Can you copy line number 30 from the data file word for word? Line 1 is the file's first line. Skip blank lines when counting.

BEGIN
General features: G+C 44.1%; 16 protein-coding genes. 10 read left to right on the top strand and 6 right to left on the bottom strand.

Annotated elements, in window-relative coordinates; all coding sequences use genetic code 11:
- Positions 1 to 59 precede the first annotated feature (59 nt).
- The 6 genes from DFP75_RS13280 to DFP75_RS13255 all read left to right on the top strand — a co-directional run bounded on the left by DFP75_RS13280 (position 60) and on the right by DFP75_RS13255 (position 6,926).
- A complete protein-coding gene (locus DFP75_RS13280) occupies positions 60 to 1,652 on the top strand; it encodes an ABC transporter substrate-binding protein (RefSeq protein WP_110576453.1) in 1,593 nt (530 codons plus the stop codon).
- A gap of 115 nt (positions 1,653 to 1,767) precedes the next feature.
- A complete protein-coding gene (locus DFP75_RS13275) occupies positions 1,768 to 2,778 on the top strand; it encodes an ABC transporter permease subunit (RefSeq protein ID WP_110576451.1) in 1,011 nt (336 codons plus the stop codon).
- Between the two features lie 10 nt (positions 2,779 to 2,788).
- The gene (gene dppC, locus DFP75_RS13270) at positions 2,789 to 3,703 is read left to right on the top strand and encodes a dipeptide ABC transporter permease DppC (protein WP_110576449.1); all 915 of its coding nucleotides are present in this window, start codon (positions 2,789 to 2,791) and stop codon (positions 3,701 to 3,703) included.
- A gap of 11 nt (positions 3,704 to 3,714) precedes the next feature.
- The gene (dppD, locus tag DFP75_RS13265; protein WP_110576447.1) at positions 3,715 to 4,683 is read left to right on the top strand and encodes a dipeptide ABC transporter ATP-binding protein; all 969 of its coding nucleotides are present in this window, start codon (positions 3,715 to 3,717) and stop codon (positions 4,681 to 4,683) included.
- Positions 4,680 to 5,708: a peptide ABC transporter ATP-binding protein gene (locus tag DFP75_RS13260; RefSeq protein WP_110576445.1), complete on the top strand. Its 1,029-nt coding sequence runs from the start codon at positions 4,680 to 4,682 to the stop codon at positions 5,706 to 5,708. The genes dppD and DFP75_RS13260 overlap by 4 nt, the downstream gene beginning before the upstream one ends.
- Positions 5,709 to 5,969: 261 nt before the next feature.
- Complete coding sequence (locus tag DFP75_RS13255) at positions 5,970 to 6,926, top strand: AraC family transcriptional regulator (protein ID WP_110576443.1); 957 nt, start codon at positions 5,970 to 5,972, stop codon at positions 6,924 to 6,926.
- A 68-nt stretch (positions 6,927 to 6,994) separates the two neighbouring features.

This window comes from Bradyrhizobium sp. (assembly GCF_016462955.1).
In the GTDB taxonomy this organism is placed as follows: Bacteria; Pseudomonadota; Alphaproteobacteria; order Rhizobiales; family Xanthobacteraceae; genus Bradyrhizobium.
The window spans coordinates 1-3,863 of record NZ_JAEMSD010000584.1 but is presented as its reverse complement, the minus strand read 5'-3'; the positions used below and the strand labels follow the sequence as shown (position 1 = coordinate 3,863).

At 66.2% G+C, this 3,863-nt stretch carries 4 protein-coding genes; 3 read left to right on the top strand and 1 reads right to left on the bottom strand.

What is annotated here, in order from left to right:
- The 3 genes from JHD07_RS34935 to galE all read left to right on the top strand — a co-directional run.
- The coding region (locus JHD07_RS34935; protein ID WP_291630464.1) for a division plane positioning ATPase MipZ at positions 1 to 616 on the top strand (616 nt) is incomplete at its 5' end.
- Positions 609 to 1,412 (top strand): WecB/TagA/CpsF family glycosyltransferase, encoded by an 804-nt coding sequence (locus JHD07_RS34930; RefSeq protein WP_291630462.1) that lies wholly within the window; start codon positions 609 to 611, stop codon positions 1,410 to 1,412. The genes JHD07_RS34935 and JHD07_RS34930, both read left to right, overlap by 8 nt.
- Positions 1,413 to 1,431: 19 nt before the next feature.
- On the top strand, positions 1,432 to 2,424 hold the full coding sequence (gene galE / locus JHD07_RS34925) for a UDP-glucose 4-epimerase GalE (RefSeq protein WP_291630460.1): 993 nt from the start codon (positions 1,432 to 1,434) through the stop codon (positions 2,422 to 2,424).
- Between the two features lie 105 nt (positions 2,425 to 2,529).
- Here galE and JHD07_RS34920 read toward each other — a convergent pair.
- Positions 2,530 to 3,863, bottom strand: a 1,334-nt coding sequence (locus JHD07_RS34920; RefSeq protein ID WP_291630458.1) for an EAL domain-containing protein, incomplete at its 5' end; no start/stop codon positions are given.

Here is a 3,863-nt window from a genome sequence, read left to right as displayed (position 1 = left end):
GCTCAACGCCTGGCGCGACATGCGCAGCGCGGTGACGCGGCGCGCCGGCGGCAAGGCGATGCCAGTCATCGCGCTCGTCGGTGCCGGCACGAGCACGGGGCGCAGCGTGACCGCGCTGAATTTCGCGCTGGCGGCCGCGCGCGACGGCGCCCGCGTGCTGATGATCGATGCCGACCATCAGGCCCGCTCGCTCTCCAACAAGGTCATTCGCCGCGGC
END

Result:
GCTCAACGCCTGGCGCGACATGCGCAGCGCGGTGACGCGGCGCGCCGGCGGCAAGGCGATGCCAGTCATCGCGCTCGTCGGTGCCGGCACGAGCACGGGGCGCAGCGTGACCGCGCTGAATTTCGCGCTGGCGGCCGCGCGCGACGGCGCCCGCGTGCTGATGATCGATGCCGACCATCAGGCCCGCTCGCTCTCCAACAAGGTCATTCGCCGCGGC